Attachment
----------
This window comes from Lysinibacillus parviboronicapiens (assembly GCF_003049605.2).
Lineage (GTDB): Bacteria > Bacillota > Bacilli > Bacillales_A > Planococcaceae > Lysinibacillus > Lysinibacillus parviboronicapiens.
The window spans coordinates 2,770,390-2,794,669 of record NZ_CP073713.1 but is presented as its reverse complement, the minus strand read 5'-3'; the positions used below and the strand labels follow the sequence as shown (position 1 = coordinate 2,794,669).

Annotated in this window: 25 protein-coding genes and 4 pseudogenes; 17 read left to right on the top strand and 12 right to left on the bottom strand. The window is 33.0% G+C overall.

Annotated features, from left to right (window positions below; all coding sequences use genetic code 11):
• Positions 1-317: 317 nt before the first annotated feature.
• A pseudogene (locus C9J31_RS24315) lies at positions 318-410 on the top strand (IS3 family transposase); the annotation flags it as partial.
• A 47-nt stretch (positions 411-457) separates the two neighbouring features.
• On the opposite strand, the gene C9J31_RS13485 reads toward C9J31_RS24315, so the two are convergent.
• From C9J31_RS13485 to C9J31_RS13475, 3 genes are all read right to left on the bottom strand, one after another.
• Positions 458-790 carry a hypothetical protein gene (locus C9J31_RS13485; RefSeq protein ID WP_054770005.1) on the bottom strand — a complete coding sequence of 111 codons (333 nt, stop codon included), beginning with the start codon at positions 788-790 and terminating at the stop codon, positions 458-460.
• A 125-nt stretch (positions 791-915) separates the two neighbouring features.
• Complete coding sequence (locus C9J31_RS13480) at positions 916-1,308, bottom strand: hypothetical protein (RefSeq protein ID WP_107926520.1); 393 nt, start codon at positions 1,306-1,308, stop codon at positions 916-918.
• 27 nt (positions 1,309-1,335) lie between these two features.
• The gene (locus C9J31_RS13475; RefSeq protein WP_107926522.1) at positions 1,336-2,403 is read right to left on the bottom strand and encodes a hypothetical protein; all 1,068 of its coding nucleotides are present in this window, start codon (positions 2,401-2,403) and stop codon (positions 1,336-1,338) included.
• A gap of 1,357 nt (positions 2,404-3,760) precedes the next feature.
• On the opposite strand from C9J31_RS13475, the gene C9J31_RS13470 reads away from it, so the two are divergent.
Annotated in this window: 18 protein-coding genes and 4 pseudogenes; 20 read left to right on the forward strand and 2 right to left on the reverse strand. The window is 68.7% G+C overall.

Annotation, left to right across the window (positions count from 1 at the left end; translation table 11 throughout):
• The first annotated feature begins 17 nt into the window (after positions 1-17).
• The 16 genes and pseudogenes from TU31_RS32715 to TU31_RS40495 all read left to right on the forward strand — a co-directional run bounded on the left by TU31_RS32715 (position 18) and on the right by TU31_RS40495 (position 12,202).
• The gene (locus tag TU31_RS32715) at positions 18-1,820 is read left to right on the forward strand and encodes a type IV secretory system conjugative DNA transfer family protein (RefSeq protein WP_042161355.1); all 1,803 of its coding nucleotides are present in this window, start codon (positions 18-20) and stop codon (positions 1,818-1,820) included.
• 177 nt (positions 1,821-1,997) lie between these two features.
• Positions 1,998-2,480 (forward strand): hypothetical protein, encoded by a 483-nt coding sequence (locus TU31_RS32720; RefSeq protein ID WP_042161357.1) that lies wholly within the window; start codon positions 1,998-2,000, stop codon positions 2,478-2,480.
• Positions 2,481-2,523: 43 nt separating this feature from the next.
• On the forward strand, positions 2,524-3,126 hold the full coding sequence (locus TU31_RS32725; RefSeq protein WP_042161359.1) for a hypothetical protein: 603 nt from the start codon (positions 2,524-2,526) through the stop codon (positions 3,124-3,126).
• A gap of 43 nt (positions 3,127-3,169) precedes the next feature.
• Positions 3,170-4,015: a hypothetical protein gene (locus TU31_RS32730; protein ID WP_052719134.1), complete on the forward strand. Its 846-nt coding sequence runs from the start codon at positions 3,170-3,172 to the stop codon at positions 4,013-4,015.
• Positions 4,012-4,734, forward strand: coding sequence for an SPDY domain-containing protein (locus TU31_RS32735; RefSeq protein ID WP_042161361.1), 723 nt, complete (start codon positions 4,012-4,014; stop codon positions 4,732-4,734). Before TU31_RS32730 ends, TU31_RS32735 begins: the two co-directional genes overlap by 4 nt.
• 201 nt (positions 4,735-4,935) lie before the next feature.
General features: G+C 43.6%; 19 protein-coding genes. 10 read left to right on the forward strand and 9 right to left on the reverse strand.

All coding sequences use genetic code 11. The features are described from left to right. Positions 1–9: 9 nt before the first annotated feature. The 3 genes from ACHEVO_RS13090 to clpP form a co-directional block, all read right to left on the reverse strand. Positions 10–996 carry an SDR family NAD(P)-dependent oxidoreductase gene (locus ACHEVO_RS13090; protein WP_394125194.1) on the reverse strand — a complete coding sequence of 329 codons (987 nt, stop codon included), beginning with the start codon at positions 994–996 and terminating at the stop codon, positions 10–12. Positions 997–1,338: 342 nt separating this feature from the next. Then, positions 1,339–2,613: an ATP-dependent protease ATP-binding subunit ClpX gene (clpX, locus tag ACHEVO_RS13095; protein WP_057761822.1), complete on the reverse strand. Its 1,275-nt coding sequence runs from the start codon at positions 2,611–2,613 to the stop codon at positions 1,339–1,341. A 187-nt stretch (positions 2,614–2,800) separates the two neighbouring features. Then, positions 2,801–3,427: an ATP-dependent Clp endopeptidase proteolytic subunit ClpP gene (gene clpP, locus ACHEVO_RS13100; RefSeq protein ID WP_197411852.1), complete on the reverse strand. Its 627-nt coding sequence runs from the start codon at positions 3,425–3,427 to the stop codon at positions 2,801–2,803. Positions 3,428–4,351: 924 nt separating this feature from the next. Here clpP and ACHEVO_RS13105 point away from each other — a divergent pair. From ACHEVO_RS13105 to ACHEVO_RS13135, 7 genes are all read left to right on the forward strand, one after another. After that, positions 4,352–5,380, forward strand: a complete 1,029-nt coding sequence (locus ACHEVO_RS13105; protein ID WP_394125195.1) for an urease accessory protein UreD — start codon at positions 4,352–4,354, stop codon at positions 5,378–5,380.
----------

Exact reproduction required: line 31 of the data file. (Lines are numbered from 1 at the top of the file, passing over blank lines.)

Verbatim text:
General features: G+C 43.6%; 19 protein-coding genes. 10 read left to right on the forward strand and 9 right to left on the reverse strand.